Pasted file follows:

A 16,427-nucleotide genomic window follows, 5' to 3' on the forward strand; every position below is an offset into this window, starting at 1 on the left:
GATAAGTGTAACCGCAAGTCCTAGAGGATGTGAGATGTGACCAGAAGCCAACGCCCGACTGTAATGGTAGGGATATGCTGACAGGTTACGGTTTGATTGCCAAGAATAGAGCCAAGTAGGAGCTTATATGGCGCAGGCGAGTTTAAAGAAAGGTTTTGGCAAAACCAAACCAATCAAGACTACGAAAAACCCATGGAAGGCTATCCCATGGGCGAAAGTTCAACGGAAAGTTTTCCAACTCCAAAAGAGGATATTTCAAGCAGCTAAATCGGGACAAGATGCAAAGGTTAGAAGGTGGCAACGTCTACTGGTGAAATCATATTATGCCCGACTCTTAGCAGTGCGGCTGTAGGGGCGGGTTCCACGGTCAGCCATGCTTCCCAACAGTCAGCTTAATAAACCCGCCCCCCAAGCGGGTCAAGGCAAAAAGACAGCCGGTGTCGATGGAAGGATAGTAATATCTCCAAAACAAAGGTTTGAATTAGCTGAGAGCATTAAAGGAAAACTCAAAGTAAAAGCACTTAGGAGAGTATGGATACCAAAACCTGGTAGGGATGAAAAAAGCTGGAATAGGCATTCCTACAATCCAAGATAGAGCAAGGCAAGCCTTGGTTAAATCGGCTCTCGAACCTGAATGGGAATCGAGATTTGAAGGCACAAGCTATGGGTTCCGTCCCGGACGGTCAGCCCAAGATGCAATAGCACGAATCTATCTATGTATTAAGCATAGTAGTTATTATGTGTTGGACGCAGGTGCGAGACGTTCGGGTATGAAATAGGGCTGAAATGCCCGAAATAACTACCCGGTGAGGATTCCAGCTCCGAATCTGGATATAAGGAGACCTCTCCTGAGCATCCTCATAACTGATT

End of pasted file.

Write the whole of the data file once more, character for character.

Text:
A 16,427-nucleotide genomic window follows, 5' to 3' on the forward strand; every position below is an offset into this window, starting at 1 on the left:
GATAAGTGTAACCGCAAGTCCTAGAGGATGTGAGATGTGACCAGAAGCCAACGCCCGACTGTAATGGTAGGGATATGCTGACAGGTTACGGTTTGATTGCCAAGAATAGAGCCAAGTAGGAGCTTATATGGCGCAGGCGAGTTTAAAGAAAGGTTTTGGCAAAACCAAACCAATCAAGACTACGAAAAACCCATGGAAGGCTATCCCATGGGCGAAAGTTCAACGGAAAGTTTTCCAACTCCAAAAGAGGATATTTCAAGCAGCTAAATCGGGACAAGATGCAAAGGTTAGAAGGTGGCAACGTCTACTGGTGAAATCATATTATGCCCGACTCTTAGCAGTGCGGCTGTAGGGGCGGGTTCCACGGTCAGCCATGCTTCCCAACAGTCAGCTTAATAAACCCGCCCCCCAAGCGGGTCAAGGCAAAAAGACAGCCGGTGTCGATGGAAGGATAGTAATATCTCCAAAACAAAGGTTTGAATTAGCTGAGAGCATTAAAGGAAAACTCAAAGTAAAAGCACTTAGGAGAGTATGGATACCAAAACCTGGTAGGGATGAAAAAAGCTGGAATAGGCATTCCTACAATCCAAGATAGAGCAAGGCAAGCCTTGGTTAAATCGGCTCTCGAACCTGAATGGGAATCGAGATTTGAAGGCACAAGCTATGGGTTCCGTCCCGGACGGTCAGCCCAAGATGCAATAGCACGAATCTATCTATGTATTAAGCATAGTAGTTATTATGTGTTGGACGCAGGTGCGAGACGTTCGGGTATGAAATAGGGCTGAAATGCCCGAAATAACTACCCGGTGAGGATTCCAGCTCCGAATCTGGATATAAGGAGACCTCTCCTGAGCATCCTCATAACTGATT